I’m currently in my fourth semester of college, and it’s been quite a roller coaster ride in terms of my academic and social lives.
Let me start with the academic side of college life. When I first entered community college, I went with the intention of majoring in Mass Communications. I was originally going to major in English–most of the authors I read have graduated from university with English degrees (Bachelors or Masters)–but some idiot at my vocational rehab center HIGHLY recommended that I go into the Mass Communications program because I would be better off with that degree financially. Because I want to be novelist, I thought that I was going to take at least ONE math class, which would’ve given me some relief if not for one problem: the Gordon Rule. According to the Gordon Rule, college students must take at least TWO mathematics courses in order to obtain an Associate of Arts (AA) degree. Future novelists like myself are no exception, so I had to take College Algebra the first semester and Statistics the second. The first portion of Algebra was hell because of my learning preference: taking notes in class before opening up the textbook and working from there. Some of my classmates suggested I look into the textbook before the lecture, but I was too stubborn to listen, and that resulted in a “D” on the first test. After that failure, I finally took on that advice to review the textbook before each lecture–along with tutoring sessions at my local library–and my test grades improved.
In Statistics the next semester it was the same thing, only I had a permanent substitute professor after the first test. After all the hard work of trying to complete my only two math credits, I managed to pass both of those classes with a “B.”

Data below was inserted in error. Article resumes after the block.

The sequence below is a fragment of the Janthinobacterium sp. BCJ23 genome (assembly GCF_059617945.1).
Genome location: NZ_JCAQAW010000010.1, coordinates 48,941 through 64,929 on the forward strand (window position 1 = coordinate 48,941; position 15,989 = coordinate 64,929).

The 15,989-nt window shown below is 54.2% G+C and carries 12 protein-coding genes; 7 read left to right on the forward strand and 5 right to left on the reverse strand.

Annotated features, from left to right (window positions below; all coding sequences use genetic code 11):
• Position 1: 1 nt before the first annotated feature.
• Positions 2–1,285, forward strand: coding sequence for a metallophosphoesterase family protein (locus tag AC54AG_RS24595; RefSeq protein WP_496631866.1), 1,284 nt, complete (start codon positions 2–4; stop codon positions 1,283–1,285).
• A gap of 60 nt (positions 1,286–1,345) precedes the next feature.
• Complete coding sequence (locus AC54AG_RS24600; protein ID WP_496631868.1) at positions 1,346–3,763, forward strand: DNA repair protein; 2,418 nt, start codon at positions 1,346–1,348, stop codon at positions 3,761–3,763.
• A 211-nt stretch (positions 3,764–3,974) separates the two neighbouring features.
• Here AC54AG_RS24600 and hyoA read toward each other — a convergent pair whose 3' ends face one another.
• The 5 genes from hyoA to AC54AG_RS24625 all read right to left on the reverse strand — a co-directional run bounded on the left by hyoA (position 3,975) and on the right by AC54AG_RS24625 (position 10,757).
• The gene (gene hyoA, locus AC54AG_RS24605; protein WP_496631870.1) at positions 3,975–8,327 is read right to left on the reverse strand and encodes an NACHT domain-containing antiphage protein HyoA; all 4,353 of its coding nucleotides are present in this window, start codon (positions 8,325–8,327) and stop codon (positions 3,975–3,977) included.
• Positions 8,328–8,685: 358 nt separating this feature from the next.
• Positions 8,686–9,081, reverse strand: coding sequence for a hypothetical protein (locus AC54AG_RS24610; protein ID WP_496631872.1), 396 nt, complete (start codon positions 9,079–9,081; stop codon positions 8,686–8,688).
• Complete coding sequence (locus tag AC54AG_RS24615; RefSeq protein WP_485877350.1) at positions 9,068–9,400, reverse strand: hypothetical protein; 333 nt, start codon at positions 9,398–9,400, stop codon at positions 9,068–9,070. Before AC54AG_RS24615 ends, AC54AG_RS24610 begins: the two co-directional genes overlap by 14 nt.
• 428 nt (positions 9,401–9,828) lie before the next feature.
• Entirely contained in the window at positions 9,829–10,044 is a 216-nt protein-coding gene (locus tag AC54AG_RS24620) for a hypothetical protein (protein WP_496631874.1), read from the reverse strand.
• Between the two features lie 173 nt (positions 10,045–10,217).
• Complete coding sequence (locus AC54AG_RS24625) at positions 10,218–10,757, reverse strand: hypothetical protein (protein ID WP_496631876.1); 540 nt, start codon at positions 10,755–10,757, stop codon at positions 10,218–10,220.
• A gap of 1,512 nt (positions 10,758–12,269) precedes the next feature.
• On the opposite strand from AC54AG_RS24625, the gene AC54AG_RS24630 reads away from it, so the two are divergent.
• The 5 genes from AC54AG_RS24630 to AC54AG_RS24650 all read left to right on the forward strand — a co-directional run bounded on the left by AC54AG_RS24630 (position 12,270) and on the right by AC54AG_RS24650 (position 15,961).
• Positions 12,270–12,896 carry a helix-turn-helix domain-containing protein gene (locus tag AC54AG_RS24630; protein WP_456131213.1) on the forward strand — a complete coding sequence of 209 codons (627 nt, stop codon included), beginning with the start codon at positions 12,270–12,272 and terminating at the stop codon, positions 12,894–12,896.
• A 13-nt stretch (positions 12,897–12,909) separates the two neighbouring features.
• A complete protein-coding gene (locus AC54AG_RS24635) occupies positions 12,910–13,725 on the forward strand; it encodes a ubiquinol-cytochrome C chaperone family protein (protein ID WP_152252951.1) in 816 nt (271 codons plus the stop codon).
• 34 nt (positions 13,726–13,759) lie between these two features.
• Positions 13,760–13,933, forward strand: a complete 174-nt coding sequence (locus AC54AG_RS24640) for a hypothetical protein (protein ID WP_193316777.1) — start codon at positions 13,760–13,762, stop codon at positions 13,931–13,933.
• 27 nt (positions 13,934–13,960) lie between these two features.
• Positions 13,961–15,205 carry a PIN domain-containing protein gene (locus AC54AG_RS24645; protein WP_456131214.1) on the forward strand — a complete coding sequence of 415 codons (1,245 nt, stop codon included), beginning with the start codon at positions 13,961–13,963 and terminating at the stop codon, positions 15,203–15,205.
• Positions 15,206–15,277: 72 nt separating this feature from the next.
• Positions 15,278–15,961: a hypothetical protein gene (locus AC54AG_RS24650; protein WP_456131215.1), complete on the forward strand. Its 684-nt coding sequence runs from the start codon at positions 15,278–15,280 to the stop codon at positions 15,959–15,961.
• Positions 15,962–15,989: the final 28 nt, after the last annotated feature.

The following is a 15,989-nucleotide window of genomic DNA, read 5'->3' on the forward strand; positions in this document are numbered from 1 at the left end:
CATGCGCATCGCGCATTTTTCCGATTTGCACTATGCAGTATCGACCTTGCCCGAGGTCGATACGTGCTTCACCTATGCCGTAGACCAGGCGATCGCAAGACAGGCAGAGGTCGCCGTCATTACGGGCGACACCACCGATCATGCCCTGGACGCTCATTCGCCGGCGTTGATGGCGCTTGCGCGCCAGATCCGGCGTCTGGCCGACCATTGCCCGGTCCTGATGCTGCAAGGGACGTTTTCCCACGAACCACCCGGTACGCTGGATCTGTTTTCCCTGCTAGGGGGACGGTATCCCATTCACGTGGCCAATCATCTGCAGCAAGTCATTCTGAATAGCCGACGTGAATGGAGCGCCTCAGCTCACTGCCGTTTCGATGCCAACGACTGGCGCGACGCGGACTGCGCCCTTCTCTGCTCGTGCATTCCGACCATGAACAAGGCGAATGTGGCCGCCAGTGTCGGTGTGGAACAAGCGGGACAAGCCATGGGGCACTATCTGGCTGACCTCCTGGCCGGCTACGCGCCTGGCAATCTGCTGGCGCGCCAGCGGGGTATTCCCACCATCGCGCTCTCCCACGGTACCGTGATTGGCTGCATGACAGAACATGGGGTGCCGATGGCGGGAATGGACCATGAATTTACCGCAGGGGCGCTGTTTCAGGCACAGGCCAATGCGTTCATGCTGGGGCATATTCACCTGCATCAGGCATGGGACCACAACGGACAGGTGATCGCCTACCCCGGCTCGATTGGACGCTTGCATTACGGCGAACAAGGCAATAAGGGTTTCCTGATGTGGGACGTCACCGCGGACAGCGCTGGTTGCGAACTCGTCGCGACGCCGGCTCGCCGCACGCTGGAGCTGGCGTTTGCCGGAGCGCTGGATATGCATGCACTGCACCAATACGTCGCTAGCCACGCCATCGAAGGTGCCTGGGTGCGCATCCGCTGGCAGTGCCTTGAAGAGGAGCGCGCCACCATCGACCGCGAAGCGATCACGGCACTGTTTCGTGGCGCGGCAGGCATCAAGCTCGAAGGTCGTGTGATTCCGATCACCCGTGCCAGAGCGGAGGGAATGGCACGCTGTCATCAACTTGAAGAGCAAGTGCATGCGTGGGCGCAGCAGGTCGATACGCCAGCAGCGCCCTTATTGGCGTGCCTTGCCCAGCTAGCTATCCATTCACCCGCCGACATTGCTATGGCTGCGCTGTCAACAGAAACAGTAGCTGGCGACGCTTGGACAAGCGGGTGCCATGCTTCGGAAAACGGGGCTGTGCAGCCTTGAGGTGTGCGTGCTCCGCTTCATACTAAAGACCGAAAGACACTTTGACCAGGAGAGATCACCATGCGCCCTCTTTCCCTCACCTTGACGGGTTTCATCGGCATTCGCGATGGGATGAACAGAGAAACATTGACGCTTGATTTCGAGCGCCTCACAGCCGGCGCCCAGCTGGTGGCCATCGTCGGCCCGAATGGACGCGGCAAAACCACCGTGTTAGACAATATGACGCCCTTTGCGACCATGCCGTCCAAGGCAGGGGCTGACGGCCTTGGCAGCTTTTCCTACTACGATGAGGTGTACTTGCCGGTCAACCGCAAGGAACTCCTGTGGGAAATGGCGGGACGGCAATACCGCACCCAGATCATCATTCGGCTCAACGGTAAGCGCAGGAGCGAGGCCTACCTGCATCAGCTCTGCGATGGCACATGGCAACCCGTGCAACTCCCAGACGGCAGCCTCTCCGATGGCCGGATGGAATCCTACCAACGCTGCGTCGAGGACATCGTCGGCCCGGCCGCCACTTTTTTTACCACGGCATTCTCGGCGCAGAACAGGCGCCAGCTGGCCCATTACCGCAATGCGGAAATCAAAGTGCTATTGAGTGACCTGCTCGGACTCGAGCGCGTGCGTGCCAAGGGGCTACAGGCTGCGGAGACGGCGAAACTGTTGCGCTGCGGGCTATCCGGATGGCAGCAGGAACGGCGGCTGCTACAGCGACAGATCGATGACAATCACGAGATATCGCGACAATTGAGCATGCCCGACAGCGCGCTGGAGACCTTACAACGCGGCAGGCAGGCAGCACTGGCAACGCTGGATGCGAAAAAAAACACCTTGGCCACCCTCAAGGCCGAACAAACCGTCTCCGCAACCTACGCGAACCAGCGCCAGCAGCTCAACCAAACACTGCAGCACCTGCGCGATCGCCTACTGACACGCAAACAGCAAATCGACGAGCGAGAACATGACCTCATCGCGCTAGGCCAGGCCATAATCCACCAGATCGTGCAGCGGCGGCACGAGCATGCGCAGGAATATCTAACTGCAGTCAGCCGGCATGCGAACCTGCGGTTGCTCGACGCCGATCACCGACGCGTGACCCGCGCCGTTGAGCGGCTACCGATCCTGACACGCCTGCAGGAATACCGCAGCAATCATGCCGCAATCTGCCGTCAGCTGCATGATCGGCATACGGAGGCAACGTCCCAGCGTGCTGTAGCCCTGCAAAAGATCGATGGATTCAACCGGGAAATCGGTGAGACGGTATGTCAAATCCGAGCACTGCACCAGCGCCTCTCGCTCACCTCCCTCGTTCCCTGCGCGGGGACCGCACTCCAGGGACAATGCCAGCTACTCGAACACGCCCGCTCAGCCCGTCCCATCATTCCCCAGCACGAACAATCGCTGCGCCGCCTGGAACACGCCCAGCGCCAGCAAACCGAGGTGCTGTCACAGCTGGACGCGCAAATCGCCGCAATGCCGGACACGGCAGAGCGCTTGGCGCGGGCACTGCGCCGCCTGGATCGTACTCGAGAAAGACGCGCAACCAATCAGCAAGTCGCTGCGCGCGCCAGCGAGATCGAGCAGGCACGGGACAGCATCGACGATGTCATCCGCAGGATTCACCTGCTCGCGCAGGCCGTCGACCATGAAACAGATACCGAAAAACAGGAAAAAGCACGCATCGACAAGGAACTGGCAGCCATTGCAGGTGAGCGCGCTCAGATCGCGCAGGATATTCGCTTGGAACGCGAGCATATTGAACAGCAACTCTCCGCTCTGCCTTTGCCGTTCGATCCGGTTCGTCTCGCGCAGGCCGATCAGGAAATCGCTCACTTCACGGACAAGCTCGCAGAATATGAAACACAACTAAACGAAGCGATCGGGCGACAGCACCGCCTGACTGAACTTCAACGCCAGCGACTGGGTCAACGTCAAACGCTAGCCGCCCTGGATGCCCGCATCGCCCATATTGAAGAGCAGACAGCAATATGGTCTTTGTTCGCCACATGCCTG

Socially, it’s been a big mess on my brain. I’m good friends with my mom and two girls who are daughters of my mom’s friend, but my love life? I haven’t had one for nearly a year now.
Five days before my flight to California last May, my boyfriend–let’s call him Jack–broke up with me because he said he was going through some sort of an identity crisis (at least from what I understood when he said, “I just don’t know who I am anymore.”).
Jack has Asperger’s syndrome, like me, and is one freakin’ genius–encyclopedic knowledge on video games, a penchant for computer repair, and an avid cosplayer. However, he was going through a lot of emotional trouble because his employment training program was coming to end, and he didn’t know how that was going to affect his job at the hotel he was working at. Luckily, Jack kept his job, but I haven’t seen him at all since that night. Although we still kept in touch with each other through text messaging and Twitter, my life was never the same without him.
Within months after the breakup, I went from happily-in-love Céline Dion to love-lost Toni Braxton. I felt like my brain was losing some of the greatest gifts Asperger’s gave me–photographic memory, quick reaction time, etc. I even flunked my learner’s permit exam thrice because all I was thinking about was how to get Jack back into my life. He always made me feel confident in all my pursuits, so I felt that if Jack didn’t break up with me and further distance himself from me I would be driving right now in lieu of being stuck in my own home.
Well, I would love to talk more about my college life, but I’m just gonna leave it here. I feel like I have explained enough.